Time seems to be a Goliath that many of us David writers wrestle with. This is evidenced by your response to my last article, “Time is NOT on Your Side.”
I have a confession. I regularly struggle with my time—especially when writing white papers.
I look at my “to do” list and freak out. I’m guessing I’m not alone.
Despite the challenges we face, there are proven tactics that can really help us sit down and write.
What follows are my top tips to tackling time:
#1 – Identify Your Productivity Zone
Figure out when you are most able to write. For me, it’s between 9am and 11am. You know you’re in the zone when you can crank out writing. When in the zone, I can easily write a few well-written pages of copy. When I’m out of the zone, I’m lucky to write a single paragraph all day. Find the zone and you’re on your way to more productive writing.
#2 – When in the Zone, ONLY Write
If you’re like me, you would rather respond to email or make phone calls when in the zone. Get in the habit of only writing when in your zone. I tell my clients that I write in the morning and take calls in the afternoon. They know not to call when I’m writing. Controlling the zone is a key to success.
#3 – How to Stay Focused on Writing
Despite your best efforts, you’ll get dragged out of the writing zone—often. To prevent this, you need a defensive plan. Here are some tactics:
- Shut down your email. I often don’t read my email until the afternoon. Email is disruptive technology. By its very nature, email takes you off track.
- Turn off your phones. If you sit at a desk with a business phone, press the “Do not disturb button.” Unplug the phone from the wall. Turn off your mobile phone while you’re at it.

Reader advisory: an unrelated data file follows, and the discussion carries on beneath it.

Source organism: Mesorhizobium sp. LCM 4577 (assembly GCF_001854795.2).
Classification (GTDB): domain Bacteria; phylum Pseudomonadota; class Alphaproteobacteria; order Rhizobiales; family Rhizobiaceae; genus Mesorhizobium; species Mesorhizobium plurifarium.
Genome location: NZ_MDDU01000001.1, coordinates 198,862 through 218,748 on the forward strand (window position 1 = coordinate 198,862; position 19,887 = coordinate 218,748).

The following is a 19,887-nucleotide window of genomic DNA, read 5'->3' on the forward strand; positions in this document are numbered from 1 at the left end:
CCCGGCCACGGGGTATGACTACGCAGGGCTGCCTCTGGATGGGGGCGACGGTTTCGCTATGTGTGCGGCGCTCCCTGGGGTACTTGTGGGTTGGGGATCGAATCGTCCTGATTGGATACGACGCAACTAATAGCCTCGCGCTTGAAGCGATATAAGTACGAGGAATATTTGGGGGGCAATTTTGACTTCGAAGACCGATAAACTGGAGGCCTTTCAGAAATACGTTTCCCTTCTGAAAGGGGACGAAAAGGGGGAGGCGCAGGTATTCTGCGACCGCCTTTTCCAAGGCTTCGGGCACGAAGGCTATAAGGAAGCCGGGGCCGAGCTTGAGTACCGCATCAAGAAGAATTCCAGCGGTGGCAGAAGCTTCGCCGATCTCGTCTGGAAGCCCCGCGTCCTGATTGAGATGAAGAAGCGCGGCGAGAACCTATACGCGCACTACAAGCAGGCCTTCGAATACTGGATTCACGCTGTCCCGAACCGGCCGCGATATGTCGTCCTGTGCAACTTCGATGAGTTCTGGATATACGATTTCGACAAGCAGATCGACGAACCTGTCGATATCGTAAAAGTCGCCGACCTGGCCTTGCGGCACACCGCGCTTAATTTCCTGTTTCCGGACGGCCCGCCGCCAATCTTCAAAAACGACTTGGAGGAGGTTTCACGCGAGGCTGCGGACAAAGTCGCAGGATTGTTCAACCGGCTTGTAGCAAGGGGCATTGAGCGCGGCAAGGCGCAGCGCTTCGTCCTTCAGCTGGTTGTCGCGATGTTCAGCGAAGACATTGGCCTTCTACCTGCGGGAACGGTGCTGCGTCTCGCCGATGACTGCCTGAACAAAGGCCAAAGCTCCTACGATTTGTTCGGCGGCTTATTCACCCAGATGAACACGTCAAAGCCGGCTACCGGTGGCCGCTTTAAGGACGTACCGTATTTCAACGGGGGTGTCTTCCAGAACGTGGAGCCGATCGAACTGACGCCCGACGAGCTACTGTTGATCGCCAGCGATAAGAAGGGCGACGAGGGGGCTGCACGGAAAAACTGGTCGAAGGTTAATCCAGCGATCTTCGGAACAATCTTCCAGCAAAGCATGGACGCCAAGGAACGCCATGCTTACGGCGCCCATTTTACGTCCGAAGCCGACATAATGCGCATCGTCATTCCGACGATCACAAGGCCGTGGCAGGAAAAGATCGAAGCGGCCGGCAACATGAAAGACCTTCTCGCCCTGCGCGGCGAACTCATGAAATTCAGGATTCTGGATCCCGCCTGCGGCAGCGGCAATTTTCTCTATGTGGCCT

- Shut down the Internet. Quit your instant messenger application and your web browser. Better yet, do what I do. Go to the hub in your office and unplug your network connection. By eliminating the temptation to surf the web, you will be forced to write.
- Shut the door. If you can, shut the door to your office and hang out a “Do not disturb” sign. If you work in a cubicle, have a neighbor deflect visitors to your space.
- Use music. Put some classical or ambient music on. Not only does this help you focus, it also drowns out background noise. I have heard that some classical music actually stimulates creative brainwaves. I like Bach on my iPod.
#4 – How to Accomplish More Writing
I have two tips to share here:
- Write free flow. This means just get the words down and worry about how they sound later. A great trick for me is to write with a pen and clipboard. You cannot erase ink. The result is you don’t worry about spelling and grammar, you just write.
- Set easy to accomplish writing tasks. Make a goal of writing one page while in your productivity zone, or some other easy objective. If you’re writing a white paper, you could have it done in slightly more than a week by simply writing a page a day. It is much easier to write when you have a clear daily deliverable.
#5 – Reward Yourself for Getting Writing Done
When you meet your goals, reward yourself. A movie from Blockbuster, a new song from iTunes, a Starbucks drink or some other indulgence can help you feel good about getting writing done. Give yourself an incentive to write and you will write more.
Now go forward and write!
What other tactics have you used to gain writing time?
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